Hmm Weekly for November 5, 2019

From the Deadline-Busters of Hmm Daily

Hmm Weekly for November 5, 2019

Another Week, Another Hmm Weekly

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A Serial Travelogue, Part Nine


NOT FAR FROM our Hampton Inn, along the network of driveways and access roads beside I-90, there was a Target. Traveling is such a break from the normal rhythms of behavior, it's hard sometimes to recognize that the ordinary is still right there. How were we, uprooted and constantly on the move, supposed to replace the hoodies that mother and child had lost two states and more than 700 miles ago, in the Wisconsin backseat vomit eruption? By pointing our vehicle not toward a monumental-mythical mountaintop carving or a primal landscape of ancient stone but toward a normal big-box parking lot. It felt like a sudden deceleration to be in the aisles, from hurtling toward particular somewheres to the inertia of being anywhere. The seven-year-old picked out not one but two jackets, one lightweight and water-resistant in a lustrous orange, and another warmer, slightly stretchy black one with neon green accents. My wife found a plain black hoodie able to stand in for her ruined plain black one. We bought berries, apples, Tic Tacs, shampoo. We were supplied.

Himalayan Kitchen

It was late, and we had not had a fully balanced, proper meal since—Sioux Falls, maybe? I'd been intermittently Googling the restaurants of Rapid City since we got there, trying to find any reason to choose one over another. There were plenty of opportunities to dine off the Standard Semi-Upscale American Restaurant Menu, with its ingredients held out as ingredients, the way you might whatever city you looked, maybe better or maybe worse.

Mostly to break the indecision, we decided to do a search for Indian food, and were rewarded with a small batch of Himalayan restaurants. If there were multiple Himalayan restaurants in Rapid City, South Dakota, it seemed likely that there must be a customer base that not only wanted Himalayan food but had expectations for what it should be like, and that the people running the restaurants must be in the habit of meeting those expectations. Though South Dakota does not have much of an immigrant population at all, I learned much later, more foreign-born South Dakotans come from Nepal than from anywhere else but Mexico. We picked one of the restaurants—Himalayan Kitchen—and put it into Google Maps.

Downtown Rapid City has life-size bronze statues of the presidents on the corners of the sidewalks, one president to a corner, and there were relatively few normal fleshly pedestrians to accompany them. The emptiness of the sidewalks must have had something to do with the heatwave still smothering the city, but some of it must have been pure urban anti-design. At one stoplight I looked off to the left and saw a terrible, not quite believable expanse of pure contiguous pavement, broken only by a few sparsely planted saplings: roadway, sidewalk, parking lot, parking lot—uninterrupted impermeable flat surface as far as the eye could track the details of it.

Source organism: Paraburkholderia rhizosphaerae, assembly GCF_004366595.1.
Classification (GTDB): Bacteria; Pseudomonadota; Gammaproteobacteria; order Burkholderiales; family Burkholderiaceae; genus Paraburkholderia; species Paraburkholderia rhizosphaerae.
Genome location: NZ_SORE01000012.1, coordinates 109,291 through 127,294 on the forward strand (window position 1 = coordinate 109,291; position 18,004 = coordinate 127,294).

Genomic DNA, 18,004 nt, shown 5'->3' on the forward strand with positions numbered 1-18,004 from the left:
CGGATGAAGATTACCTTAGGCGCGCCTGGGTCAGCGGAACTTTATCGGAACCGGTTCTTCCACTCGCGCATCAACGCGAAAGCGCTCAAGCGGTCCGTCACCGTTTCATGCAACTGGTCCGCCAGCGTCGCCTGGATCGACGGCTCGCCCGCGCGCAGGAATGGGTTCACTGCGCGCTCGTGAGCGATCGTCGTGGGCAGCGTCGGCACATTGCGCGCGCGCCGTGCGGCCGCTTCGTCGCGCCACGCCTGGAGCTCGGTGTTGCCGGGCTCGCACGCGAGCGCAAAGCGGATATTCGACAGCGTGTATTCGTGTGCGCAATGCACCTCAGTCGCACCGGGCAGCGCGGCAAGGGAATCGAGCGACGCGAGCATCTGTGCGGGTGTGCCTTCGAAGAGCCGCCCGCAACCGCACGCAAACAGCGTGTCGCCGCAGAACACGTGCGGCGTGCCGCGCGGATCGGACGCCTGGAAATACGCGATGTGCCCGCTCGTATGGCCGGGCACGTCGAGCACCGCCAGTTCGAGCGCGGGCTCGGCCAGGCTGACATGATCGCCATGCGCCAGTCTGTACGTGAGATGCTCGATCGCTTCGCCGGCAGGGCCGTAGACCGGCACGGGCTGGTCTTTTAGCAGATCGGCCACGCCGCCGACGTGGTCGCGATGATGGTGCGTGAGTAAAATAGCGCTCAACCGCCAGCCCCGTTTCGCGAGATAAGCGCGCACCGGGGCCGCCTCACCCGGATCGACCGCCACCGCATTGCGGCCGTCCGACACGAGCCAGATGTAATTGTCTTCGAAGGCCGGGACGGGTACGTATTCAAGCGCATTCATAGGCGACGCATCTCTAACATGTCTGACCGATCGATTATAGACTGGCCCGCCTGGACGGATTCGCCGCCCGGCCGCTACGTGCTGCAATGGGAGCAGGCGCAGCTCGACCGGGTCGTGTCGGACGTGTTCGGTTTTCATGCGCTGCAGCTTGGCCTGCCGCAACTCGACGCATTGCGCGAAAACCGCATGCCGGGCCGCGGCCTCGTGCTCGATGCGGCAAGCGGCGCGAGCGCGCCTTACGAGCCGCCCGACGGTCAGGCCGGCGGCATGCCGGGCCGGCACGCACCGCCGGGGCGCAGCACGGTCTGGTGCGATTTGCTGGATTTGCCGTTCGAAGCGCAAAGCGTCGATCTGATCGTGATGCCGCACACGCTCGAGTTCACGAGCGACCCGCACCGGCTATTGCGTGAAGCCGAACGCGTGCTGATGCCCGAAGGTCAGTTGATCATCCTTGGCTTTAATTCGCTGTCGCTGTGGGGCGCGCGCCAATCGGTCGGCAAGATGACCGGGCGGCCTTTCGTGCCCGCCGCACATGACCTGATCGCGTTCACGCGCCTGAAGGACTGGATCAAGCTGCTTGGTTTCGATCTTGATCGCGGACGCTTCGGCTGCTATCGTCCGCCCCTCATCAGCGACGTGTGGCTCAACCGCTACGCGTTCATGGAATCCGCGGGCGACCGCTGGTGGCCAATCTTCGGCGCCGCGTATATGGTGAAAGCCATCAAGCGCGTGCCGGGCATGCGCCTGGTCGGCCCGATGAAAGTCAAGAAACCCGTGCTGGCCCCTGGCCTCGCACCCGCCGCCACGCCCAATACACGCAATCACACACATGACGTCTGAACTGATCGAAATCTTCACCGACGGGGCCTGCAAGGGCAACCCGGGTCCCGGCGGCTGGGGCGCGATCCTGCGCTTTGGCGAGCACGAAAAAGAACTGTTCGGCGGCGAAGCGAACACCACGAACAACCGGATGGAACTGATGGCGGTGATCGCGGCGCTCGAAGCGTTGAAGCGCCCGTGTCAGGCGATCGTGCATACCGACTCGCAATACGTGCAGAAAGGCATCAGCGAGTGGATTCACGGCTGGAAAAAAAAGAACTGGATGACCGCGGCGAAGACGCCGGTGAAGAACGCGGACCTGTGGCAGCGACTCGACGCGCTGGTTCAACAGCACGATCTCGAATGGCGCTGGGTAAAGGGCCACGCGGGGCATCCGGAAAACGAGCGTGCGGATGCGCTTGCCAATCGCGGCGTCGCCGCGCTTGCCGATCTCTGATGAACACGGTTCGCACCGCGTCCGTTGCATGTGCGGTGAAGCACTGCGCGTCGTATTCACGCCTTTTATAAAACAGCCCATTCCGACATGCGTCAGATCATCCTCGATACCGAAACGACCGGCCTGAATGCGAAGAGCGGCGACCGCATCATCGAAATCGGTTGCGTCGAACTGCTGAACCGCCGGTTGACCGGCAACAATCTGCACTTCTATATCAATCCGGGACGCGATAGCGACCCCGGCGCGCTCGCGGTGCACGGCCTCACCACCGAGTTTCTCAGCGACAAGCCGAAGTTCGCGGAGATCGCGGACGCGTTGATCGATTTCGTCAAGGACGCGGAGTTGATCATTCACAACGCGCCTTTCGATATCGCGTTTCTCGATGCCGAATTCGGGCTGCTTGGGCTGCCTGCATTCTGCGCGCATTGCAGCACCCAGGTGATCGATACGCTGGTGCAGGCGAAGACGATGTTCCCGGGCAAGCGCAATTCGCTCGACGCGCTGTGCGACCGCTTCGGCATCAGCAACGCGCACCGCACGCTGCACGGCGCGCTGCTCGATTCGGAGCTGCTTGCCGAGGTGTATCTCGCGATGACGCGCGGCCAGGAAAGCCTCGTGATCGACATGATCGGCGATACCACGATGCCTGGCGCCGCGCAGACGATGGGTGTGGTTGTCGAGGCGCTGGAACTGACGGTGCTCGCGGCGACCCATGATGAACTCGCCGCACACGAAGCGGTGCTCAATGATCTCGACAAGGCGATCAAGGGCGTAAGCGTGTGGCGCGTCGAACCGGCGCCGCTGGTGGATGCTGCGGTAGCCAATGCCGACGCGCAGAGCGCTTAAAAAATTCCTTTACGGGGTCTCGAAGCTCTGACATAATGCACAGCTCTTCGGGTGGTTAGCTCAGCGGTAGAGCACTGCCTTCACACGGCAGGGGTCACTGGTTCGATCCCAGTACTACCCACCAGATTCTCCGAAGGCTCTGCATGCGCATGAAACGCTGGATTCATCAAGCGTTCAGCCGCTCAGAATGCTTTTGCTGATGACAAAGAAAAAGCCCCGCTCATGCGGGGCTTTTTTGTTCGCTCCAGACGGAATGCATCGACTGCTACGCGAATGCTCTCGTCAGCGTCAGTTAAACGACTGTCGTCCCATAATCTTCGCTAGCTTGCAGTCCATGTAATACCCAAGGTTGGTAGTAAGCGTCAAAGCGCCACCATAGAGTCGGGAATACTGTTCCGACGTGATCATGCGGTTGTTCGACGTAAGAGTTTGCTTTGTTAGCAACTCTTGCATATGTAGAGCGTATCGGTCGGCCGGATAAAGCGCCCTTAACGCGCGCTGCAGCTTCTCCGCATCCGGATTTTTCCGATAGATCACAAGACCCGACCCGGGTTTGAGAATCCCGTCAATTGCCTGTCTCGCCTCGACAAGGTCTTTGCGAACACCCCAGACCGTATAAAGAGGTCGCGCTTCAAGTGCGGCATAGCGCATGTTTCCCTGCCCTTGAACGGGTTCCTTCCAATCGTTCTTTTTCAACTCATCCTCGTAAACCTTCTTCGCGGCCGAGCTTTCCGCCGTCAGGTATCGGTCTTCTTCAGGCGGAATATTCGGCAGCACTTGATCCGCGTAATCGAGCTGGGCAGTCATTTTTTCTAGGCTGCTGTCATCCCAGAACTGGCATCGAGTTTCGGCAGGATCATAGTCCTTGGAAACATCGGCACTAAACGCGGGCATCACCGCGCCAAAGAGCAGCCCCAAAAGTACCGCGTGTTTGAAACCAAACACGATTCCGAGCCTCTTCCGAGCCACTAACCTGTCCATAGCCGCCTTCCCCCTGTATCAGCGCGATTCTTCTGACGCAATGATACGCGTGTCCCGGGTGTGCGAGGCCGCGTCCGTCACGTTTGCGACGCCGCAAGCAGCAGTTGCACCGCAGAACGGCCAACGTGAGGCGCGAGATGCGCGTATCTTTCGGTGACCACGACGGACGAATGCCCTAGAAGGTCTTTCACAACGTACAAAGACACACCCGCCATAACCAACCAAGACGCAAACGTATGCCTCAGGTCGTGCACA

The Himalayan restaurant had previously been a Chinese restaurant, and not all of the old decor had been taken away. Someone else's child was running riot, crawling into the darkness under their table and doing menacing things with silverware, but everything was otherwise tranquil and easy-paced. Most of the menu was normal Indian-restaurant dishes but we included as many of the items marked "Himalayan" or "traditional Nepalese style"—goat curry, the house thali—as we could, till the waiter warned us that one chicken dish we had our eye on was too spicy for the children and we replaced it with tikka masala. The late dusk had settled in by the time we left, carrying slightly more food inside us than was ideal but too relieved by the nourishment to feel it as regret.


On the way out of South Dakota in the morning, in the last stretch before Wyoming, we hit a construction zone and came to a full stop. We had skirted the Black Hills and then passed through the bottom end of them into flat land beyond, on a two-lane highway, U.S. Route 18, black running through more yellow fields of clover. Up ahead, some truck-length beams or culverts or something were laid out in preparation for building or rebuilding something. The road was down to a single lane, and a new truck was bringing in a new giant piece of whatever-it-was from the opposite direction, so a flag crew had shut our side of things down.

Another flag crew, in the middle distance, let the traffic coming the other way go by. The older boy had been studying a book of history facts he'd gotten at Wall Drug in the back seat, despite our warnings against reading on the road, and he was beginning to feel queasy from it. We sat there for some stretch of time, losing count—10 minutes, 15 minutes, 20—as the once-empty road filled up behind us. All our calculations about when we might need a restroom break or how far we could go were thrown off. The plan was to get from Rapid City to Denver, not quite 400 miles, and six hours if everything went right, which was already not how everything was going.